A team of researchers has warned that plastic waste is dangerously building up in the reputedly untouched region of the Norwegian Arctic.
According to the scientists, an ever-increasing amount of microplastic fragments end up in sea ice, and Norwegian fishermen worry that their products may no longer be safe from contamination.
The largest concentration of plastic waste is said to come from discarded fishing gear, with researchers claiming to have found littering almost every area of the Arctic where they searched.
The figures come from a study named ‘Plastic in the European Arctic’, which was carried out by the Norwegian Polar Institute and presented at the Arctic Frontiers conference in Tromsø. The paper concludes that there is a growing need for more research to be done into the possible harmful effects of plastic pollution.
Having focused their investigation on zooplankton, invertebrates, fish, seabirds and mammals, scientists revealed that up to 234 particles of plastic were found in one litre of melted Arctic sea ice, a figure that is far higher than in the ocean.
The paper explains that during the formation of sea ice, fragments of plastic, which float on at the surface, get stuck inside the ice as it freezes.
Although they are not sure about the impact these particles can have on wildlife, they fear that plastic could be particularly dangerous when it is released in the water as the sea ice shrinks.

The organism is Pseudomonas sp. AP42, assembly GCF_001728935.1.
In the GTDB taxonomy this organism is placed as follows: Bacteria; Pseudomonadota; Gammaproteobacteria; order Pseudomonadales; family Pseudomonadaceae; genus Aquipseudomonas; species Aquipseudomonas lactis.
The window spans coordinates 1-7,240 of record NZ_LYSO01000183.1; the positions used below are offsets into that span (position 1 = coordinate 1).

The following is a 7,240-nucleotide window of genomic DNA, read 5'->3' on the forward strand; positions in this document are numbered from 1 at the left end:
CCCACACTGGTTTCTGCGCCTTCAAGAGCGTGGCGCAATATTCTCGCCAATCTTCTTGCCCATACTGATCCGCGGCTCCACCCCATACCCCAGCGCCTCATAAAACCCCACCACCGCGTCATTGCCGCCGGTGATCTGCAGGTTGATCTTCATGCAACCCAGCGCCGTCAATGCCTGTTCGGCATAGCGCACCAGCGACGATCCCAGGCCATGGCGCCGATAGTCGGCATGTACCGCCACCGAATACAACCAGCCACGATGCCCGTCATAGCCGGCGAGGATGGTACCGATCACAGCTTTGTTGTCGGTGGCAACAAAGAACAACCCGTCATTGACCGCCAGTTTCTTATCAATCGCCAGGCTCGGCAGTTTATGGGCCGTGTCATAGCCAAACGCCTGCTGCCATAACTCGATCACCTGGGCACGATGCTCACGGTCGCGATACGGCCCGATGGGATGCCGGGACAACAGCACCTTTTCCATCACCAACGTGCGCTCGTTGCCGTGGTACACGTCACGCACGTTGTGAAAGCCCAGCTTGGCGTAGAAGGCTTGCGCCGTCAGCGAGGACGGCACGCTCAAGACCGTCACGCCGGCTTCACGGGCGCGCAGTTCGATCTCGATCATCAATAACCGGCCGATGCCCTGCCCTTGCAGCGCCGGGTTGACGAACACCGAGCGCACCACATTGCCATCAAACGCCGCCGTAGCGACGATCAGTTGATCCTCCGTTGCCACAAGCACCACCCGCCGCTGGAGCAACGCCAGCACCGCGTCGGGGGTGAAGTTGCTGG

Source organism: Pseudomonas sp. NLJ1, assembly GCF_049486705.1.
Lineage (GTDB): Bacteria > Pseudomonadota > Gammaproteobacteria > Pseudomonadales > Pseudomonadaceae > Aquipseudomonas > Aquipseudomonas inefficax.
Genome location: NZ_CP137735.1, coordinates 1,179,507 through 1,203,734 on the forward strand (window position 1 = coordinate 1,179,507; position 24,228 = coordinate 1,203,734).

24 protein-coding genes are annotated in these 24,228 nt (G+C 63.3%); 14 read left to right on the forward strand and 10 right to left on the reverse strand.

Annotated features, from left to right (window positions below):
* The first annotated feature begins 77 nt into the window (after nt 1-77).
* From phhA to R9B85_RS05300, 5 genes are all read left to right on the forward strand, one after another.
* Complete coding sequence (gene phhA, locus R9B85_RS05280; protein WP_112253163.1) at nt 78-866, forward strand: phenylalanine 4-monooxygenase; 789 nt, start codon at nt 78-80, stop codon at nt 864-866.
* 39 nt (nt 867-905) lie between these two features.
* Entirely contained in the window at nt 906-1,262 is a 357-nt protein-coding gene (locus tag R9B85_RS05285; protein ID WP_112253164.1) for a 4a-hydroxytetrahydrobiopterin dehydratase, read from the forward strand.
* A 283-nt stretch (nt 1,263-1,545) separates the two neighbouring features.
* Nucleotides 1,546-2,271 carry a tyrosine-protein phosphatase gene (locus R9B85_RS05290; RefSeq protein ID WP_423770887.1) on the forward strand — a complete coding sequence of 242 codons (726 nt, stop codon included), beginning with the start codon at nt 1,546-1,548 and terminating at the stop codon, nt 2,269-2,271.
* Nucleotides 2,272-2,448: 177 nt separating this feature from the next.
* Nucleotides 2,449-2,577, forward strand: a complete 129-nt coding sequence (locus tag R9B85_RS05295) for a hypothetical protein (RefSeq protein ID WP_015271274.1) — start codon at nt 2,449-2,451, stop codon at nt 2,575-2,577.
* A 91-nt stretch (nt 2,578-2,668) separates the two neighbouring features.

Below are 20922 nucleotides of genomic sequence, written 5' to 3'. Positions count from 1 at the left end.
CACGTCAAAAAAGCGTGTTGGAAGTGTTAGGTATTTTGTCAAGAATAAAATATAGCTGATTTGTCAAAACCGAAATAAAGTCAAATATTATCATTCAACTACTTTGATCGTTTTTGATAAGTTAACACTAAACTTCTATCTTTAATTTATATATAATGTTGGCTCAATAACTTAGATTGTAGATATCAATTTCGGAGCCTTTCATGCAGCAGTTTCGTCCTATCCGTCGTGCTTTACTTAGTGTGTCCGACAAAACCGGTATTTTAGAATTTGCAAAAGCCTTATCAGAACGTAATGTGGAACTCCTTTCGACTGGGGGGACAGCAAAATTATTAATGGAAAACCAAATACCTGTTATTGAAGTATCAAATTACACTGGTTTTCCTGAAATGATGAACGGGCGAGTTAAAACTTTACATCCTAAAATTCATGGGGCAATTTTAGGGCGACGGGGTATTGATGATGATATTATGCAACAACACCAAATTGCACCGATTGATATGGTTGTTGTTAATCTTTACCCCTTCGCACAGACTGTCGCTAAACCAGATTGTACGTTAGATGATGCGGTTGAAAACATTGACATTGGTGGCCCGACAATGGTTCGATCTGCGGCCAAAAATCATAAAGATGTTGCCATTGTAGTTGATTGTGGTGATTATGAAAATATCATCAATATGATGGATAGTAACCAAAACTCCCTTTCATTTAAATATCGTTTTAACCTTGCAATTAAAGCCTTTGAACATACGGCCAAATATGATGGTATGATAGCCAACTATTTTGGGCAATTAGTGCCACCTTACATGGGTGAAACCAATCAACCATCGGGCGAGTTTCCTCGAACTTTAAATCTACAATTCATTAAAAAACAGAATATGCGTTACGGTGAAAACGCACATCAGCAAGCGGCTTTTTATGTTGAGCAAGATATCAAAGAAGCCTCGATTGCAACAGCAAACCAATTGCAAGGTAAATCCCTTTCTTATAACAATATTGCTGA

Geir Wing Gabrielsen, one of the paper’s authors, told BBC News: “We are finding more and more plastic waste in Svalbard, where I work.
“At the end of the 1970s we found very few plastic in their stomachs. In 2013 when we last investigated, some had more than 200 pieces of plastic in their stomachs,” he concluded.
“Other creatures are getting entangled in nets washed up on beaches – like reindeer. Some die because they can’t release their antlers – we find them every year.”
He also said that 80% of plastic litter in his area is due to fishing activities happening in the area, while southern Norway’s biggest source of pollution is domestic.
Norway’s environment minister says his fellow politicians have not fully realised how much plastic pollution can harm the land’s environment, with boat owners recognising that saving Arctic wildlife will take centuries.